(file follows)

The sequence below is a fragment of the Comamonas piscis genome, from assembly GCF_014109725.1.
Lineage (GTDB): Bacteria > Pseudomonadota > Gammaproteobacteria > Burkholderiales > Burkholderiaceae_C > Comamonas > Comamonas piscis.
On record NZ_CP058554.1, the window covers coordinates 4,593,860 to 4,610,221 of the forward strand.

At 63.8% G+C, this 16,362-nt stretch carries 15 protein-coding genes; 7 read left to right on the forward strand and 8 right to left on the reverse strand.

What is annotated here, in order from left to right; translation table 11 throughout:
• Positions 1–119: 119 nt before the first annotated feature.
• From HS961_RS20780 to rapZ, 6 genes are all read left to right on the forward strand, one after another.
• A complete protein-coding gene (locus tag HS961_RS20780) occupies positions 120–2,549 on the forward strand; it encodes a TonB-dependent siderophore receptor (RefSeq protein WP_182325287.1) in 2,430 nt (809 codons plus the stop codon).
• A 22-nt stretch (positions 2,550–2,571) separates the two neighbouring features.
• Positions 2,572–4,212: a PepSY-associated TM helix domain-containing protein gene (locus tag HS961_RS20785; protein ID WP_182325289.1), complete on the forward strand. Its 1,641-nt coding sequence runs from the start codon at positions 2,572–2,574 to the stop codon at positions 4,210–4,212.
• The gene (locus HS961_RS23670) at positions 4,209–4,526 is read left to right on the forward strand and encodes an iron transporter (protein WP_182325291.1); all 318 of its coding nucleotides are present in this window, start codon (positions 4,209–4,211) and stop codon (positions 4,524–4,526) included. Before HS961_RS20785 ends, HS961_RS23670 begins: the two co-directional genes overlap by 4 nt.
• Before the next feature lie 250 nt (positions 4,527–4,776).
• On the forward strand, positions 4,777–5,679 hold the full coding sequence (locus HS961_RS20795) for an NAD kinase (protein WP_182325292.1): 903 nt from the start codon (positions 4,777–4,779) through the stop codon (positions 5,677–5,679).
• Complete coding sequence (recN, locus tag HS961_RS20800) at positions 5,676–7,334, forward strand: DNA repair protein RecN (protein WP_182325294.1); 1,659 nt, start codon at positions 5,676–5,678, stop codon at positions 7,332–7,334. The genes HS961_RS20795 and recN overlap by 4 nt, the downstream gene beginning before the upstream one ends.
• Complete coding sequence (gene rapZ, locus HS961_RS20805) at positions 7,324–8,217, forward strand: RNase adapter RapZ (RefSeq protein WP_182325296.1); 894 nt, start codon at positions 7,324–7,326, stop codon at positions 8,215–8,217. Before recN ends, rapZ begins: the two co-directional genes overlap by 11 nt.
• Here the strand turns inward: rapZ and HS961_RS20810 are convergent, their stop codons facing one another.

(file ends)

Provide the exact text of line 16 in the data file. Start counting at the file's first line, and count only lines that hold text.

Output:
• Here the strand turns inward: rapZ and HS961_RS20810 are convergent, their stop codons facing one another.